Charting the demise of the Cruise-Kidman marriage through their movies together

By Ty Burr
Updated February 16, 2001 at 05:00 AM EST

Many are the wedded stars who have played opposite each other, but only Cruise and Kidman have appeared in films that trace the arc of a relationship from initial lust to eventual disenchantment. Perhaps we’re lucky that a projected fourth pairing is now off: It was to be a remake of René Clair‘s I Married a Witch.

Ty Burr

Days of Thunder

Chapter One THE INFATUATED LOVERS The premise of 1990’s Days of Thunder is ridiculous — Cruise plays a stock-car driver named Cole Trickle; Kidman’s a brain surgeon. But every time these two look at each other, it’s like Tony and Maria meeting at the dance in West Side Story. Dialogue that Does Not Bode Well for the Future (Her) ”Do something to make me respect you.” (Him) ”You gotta be good at your job before you can enjoy the rest of your life.”

Far and Away

Chapter Two THE HAPPY COUPLE Ron Howard‘s 1992 romantic epic Far and Away follows a poor son o’ the sod and a wellborn lass as they join the Oklahoma land rush of 1893. Cruise and Kidman use the film as a private playground, winking slyly as if they can read — and enjoy — each other’s thoughts. Still, an impassioned argument over his hat sounds an awful lot like bickering. Dialogue that Does Not Bode Well for the Future (Her) ”You could be very useful to me.”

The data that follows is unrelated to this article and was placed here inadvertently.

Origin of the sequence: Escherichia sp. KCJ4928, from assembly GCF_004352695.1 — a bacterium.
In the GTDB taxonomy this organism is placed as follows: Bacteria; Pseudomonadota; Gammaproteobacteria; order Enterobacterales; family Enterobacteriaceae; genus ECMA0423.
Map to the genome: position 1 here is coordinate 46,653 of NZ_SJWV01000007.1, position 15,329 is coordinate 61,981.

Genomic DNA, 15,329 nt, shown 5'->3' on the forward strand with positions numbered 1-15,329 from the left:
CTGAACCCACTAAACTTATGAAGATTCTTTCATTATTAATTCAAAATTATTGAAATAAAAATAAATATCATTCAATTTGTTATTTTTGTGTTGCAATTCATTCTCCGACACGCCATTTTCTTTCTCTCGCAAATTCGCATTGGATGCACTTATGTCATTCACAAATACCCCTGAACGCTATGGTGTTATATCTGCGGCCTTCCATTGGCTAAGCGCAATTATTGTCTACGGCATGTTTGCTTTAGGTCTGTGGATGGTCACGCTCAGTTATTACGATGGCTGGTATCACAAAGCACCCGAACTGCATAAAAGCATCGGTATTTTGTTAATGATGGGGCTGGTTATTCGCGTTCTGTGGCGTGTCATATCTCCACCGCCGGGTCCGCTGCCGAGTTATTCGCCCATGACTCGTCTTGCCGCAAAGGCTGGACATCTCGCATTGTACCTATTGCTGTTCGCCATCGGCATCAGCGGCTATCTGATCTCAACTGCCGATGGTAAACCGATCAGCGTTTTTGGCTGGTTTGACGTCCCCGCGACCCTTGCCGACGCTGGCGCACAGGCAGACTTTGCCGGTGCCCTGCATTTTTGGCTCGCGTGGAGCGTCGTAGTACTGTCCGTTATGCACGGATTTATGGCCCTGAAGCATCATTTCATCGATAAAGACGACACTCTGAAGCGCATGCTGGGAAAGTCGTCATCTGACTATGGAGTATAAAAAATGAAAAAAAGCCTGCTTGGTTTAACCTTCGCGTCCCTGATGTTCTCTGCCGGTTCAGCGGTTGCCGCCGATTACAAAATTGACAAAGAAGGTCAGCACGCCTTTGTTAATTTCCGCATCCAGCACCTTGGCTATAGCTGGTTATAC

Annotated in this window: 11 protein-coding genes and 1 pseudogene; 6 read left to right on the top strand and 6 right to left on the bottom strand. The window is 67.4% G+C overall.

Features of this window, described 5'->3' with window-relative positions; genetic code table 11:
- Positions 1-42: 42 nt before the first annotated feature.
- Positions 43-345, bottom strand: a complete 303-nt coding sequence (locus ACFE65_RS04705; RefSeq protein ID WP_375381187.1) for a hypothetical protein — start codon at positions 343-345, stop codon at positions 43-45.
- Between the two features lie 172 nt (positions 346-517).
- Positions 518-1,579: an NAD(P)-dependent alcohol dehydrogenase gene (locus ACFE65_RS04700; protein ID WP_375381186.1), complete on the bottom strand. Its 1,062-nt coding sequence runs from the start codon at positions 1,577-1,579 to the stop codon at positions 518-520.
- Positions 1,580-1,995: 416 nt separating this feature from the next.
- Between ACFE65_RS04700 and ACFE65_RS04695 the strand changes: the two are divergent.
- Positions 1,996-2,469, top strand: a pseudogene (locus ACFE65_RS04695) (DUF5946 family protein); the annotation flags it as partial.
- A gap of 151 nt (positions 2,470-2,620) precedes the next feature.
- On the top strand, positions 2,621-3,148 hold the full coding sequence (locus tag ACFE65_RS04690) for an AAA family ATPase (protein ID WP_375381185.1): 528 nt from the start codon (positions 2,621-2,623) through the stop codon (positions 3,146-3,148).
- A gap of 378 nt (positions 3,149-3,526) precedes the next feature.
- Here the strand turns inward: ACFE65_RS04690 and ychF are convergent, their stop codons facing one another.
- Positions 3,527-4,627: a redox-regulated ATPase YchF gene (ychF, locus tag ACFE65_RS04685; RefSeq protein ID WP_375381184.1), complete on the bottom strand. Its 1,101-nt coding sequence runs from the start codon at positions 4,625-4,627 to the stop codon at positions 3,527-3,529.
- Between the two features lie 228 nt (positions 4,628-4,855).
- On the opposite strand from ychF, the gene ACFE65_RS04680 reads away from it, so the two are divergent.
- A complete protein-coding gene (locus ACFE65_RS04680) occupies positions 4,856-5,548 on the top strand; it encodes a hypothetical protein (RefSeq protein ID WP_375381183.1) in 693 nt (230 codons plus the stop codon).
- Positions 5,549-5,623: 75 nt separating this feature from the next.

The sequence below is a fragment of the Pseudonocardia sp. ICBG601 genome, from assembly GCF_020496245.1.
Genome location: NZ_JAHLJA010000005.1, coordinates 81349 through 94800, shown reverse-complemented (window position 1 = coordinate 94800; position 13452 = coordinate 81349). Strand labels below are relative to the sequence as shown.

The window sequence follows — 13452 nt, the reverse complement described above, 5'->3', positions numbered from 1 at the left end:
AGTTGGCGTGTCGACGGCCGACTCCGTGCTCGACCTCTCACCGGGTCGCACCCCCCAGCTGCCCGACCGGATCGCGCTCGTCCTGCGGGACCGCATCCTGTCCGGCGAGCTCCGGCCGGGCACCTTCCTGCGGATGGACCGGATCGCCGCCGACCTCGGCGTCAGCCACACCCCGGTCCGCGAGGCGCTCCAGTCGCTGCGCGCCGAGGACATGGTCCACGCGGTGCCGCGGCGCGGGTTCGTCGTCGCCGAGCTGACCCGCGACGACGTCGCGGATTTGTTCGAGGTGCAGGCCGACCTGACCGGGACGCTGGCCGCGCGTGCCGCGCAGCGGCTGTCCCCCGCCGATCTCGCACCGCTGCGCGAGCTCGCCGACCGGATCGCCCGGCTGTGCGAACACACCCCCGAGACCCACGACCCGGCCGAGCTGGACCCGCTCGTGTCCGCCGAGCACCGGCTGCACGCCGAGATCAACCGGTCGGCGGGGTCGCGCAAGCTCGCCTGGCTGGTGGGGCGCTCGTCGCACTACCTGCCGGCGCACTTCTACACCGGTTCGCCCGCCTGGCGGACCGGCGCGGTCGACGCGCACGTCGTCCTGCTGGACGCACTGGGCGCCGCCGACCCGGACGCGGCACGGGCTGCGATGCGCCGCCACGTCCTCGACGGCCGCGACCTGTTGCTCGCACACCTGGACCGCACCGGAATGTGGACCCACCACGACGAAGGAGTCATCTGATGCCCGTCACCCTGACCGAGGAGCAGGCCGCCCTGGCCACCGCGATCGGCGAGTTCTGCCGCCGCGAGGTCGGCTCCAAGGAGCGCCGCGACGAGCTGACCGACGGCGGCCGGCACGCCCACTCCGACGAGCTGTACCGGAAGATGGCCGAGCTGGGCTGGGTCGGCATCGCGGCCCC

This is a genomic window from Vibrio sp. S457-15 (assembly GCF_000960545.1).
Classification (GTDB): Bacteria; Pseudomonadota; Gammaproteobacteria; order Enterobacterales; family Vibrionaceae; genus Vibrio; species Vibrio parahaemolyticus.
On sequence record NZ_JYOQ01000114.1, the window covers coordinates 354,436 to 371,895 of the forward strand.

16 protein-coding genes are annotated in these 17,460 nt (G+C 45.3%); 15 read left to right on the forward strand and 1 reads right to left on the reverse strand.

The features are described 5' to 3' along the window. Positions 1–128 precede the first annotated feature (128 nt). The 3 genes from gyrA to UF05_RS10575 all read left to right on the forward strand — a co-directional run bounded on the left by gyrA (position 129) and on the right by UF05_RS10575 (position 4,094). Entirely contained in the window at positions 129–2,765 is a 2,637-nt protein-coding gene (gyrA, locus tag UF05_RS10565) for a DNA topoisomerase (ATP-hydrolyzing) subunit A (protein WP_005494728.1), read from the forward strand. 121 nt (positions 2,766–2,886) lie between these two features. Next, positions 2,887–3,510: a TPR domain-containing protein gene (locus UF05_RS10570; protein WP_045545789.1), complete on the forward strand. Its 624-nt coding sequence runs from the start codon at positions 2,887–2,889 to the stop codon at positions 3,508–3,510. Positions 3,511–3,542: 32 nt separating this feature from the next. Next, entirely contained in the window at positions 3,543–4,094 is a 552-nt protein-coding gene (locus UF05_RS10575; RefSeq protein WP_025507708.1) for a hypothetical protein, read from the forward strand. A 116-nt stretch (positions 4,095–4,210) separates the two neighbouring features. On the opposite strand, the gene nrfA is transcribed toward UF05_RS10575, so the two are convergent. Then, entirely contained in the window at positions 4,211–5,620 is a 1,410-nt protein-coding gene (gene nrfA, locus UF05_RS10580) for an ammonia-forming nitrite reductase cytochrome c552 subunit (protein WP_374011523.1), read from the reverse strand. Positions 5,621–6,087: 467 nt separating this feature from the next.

Eyes Wide Shut

Chapter Three THE MARRIED ZOMBIES Forget all the ”shocking” orgy stuff in 1999’s Eyes Wide Shut: Stanley Kubrick‘s final film is a portrait of a couple on autopilot. From the first scene — Kidman on the toilet asking, ”How do I look?” and Cruise absently answering, ”Perfect” — it’s a study in miscommunication, secrecy, and boredom. Or, if you’re feeling cynical, it’s your average marriage. Dialogue that Does Not Bode Well for the Present (Her) ”Maybe I think we should be grateful, grateful that we’ve managed to survive through all of our adventures, whether they were real or only a dream … The important thing is we’re awake now.” (Him) ”Forever.” (Her) ”Let’s not use that word …”